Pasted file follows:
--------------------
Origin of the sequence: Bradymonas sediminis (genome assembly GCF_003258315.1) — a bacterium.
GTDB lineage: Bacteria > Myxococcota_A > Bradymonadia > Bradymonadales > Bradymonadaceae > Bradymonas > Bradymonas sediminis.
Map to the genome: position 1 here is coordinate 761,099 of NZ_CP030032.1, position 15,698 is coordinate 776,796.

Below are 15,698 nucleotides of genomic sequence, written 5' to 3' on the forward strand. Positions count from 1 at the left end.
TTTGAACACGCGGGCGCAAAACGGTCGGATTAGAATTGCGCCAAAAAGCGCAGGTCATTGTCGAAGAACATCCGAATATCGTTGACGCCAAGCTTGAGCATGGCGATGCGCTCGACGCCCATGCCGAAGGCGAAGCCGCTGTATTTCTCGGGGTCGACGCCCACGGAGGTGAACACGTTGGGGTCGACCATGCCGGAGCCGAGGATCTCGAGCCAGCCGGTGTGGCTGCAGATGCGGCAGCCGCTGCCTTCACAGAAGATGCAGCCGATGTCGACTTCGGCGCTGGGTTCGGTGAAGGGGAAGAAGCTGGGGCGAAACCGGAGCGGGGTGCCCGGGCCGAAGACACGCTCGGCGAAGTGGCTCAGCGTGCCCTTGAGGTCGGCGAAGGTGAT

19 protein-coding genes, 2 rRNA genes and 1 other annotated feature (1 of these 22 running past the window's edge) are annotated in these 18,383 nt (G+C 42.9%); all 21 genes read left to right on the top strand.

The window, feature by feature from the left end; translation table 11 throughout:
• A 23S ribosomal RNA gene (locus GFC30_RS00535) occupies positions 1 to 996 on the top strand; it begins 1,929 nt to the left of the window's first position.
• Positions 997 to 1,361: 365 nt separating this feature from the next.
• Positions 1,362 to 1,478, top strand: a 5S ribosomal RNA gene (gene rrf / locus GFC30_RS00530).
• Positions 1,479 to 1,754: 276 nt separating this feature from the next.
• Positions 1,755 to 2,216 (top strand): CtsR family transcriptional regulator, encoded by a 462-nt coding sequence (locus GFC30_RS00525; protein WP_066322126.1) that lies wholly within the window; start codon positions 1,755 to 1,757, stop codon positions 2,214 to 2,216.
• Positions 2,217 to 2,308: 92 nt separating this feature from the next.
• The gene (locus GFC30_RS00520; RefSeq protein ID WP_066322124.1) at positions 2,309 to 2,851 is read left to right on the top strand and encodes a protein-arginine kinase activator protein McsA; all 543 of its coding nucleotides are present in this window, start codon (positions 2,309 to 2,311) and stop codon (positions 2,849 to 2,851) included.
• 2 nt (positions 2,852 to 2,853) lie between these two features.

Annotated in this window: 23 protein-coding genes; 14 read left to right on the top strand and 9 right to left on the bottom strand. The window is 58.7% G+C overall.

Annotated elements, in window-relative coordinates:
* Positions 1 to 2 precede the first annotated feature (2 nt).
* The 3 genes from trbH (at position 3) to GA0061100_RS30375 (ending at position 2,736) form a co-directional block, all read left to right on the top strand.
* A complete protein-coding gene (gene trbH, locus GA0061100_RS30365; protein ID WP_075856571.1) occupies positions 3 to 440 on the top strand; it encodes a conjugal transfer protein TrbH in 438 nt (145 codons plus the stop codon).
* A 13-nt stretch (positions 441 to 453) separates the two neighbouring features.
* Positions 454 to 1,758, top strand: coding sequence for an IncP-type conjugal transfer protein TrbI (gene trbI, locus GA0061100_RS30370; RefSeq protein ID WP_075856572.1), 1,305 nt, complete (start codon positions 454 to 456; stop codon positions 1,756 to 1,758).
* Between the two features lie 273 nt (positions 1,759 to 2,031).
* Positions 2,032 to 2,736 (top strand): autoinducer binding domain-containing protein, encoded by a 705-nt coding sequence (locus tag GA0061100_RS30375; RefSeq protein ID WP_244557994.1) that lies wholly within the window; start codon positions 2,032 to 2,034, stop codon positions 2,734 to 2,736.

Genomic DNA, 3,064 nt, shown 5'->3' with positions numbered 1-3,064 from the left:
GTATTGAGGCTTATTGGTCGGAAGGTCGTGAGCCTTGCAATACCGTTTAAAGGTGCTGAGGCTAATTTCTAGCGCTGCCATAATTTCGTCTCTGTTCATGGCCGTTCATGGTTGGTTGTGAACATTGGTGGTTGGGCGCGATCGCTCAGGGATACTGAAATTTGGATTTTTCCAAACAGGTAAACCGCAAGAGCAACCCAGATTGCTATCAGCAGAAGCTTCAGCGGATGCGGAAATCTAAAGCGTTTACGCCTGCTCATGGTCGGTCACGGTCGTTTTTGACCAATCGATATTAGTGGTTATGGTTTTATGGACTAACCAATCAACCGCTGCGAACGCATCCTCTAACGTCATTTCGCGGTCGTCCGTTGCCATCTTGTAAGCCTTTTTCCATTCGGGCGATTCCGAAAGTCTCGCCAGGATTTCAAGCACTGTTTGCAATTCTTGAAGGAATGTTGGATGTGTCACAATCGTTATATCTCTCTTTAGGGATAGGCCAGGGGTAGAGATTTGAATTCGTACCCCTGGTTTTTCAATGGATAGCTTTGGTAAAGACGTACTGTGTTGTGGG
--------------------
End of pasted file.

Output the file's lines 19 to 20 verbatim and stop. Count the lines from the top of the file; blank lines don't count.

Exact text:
* The 3 genes from trbH (at position 3) to GA0061100_RS30375 (ending at position 2,736) form a co-directional block, all read left to right on the top strand.
* A complete protein-coding gene (gene trbH, locus GA0061100_RS30365; protein ID WP_075856571.1) occupies positions 3 to 440 on the top strand; it encodes a conjugal transfer protein TrbH in 438 nt (145 codons plus the stop codon).